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By Sheila Wilson, PhD, Executive Director, GISCI
In January 2004, the GIS Certification Institute (GISCI) introduced GIS Professional (GISP) certification as a way to promote competent and ethical professional practices. Since then, nearly 5,000 practitioners from across the United States and around the world have earned GISP certification. This year, Esri announced its Technical Certification Program by which GISPs and others can demonstrate proficiency with Esri technologies. By comparing the features of the two programs, this article shows how the GISP Professional and Esri Technical Certification programs complement each other and advance the GIS profession (see table 1).
GIS professionals earn GISP certification by documenting relevant educational achievements, professional experience, and contributions to the profession and by affirming their commitment to ethical practices. Esri Technical Certification requires a passing score on an examination that demonstrates expertise in desktop, developer, or enterprise software.
Applicants for GISP certification submit to GISCI detailed portfolios containing official transcripts, employer letters, and other original evidence to confirm that applicants have fulfilled the requirements outlined in table 2. Both GISCI staff and volunteer GISPs review applicants' portfolios to determine eligibility for certification.
Portfolio-based certification made sense when GISCI was established, since no authoritative specification of geospatial competencies existed at that time. In July 2010, GISCI announced a GISP Certification Update Initiative that could add an examination to GISP certification requirements. The US Department of Labor's new Geospatial Technology Competency Model, also released in 2010, provides an unprecedented foundation for professional certification based on competency. Meanwhile, however, GISP certification remains a portfolio-based process.
To achieve Esri Technical Certification, candidates must pass a rigorous, computer-based, multiple-choice-format examination. Esri worked with a leading testing industry consulting group to develop the examinations. Content was developed in partnership with subject matter experts from Esri and input from Esri Partners, distributors, and select users. Currently, Esri has five certification examinations, with the remaining eight rolling out later in 2011 and 2012. Exams are offered only in English at more than 5,000 testing locations worldwide. Esri recommends workplace experience combined with GIS education and Esri training courses as the best preparation for its exams (see table 3). Esri training classes count toward education points for the GISP certification, and work experience falls in the professional experience category.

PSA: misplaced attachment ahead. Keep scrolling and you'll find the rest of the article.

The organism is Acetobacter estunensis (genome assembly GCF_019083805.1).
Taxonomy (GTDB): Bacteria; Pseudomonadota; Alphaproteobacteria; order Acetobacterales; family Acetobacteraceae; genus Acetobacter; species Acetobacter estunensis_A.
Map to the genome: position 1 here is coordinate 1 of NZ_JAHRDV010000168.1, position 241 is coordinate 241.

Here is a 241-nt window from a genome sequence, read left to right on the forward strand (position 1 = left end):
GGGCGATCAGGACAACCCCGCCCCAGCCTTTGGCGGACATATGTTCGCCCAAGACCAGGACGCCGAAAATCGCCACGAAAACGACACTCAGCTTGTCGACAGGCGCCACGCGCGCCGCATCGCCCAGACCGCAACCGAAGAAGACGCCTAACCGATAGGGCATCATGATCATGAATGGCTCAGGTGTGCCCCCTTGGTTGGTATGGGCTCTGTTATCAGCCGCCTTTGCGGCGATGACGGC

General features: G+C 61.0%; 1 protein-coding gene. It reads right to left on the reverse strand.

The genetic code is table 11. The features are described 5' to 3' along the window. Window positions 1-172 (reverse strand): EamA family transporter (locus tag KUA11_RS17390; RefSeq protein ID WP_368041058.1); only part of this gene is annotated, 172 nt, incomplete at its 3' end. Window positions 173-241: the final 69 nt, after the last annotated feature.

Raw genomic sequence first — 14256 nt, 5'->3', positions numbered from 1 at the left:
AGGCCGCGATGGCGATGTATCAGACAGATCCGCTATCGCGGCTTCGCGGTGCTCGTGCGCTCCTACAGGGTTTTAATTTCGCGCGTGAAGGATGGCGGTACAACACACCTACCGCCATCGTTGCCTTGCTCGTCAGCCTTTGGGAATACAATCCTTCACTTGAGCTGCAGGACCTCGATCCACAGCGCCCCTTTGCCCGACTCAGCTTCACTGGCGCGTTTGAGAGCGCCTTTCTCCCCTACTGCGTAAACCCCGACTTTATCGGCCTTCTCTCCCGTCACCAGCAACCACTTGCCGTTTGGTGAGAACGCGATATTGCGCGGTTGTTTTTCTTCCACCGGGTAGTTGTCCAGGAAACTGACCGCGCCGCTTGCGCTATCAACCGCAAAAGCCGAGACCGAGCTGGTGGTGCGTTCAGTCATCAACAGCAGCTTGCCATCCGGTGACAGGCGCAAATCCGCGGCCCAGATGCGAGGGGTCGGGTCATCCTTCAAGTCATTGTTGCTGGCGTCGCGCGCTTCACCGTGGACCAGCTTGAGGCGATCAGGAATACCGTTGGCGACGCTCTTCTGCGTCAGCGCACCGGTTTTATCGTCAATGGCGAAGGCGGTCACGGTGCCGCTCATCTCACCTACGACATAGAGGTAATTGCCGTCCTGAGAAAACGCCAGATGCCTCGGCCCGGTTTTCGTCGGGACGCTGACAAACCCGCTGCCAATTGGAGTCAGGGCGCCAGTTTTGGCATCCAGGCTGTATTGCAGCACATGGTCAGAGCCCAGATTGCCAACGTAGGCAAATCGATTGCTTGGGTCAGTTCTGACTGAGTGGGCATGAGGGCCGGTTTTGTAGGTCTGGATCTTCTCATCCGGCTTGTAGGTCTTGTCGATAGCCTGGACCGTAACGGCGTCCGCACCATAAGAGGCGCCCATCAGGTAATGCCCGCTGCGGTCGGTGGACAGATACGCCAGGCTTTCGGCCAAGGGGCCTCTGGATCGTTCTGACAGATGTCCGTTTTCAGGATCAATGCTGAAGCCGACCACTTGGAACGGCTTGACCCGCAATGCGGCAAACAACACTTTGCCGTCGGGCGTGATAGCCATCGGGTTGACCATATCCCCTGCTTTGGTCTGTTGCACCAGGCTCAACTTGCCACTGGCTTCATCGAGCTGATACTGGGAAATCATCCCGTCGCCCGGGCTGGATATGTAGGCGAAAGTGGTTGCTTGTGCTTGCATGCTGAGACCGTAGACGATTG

Esri Technical Certification exams are offered at two levels: Associate and Professional. Each level reflects a recommended set of skills, knowledge, and experience using Esri technology. GISP certification is offered at one level only—the GIS Professional—although an internal committee has proposed that GISCI add an Associate level as part of its GISP Certification Update Initiative.
The initial application fee for GISP certification is US$250. GISPs must renew their certification every five years by documenting continuing professional development. The renewal fee is currently $115. No renewals are required for Esri Technical Certification. Candidates pay a $225 one-time fee for each exam. As the program and software evolve, exams will be evaluated at each version release to determine a need for updates. Having the most current version of a certification will be a personal decision for each candidate.
GISP certification and Esri Technical Certification benefit individual practitioners, their employers, and the GIS profession in complementary ways. While GISP certification ensures breadth of education and experience related to GIS practices, Esri Technical Certification denotes technical expertise with ArcGIS tools and techniques and use of Esri technology.
In 2010, Money magazine (www.Payscale.com) included geographic information systems analyst in the list of the 100 best careers. Also in the past year, the Department of Labor estimated that the geospatial industry will need nearly 150,000 additional GIS professionals by 2018. GISP and Esri Technical Certifications together provide a sound professional development strategy for current practitioners, as well as those who aspire to challenging, rewarding, and meaningful careers in the GIS field.
For more information about GISP certification, visit www.gisci.org. GISCI is a 501(c)(6) nonprofit organization dedicated to the advancement of the GIS profession. GISCI is governed by a board of directors that includes representatives from five member organizations: the Association of American Geographers (AAG), the Geospatial Information & Technology Association (GITA), the National States Geographic Information Council (NSGIC), the University Consortium for Geographic Information Science (UCGIS), and the Urban and Regional Information Systems Association (URISA). See www.gisci.org/PDFs/GISCI_press_release_7-8-10.pdf for more information about the GISP Certification Update Initiative.
Benchmarking Your Skills: The Esri Technical Certification Program
Esri's Patricia McGray and Jamie Rosa discuss the new Esri Technical Certification Program, including what distinguishes it from other GIS certification programs, what the training entails, and how to enroll. Listen to the podcast. [08:00 | 8 MB]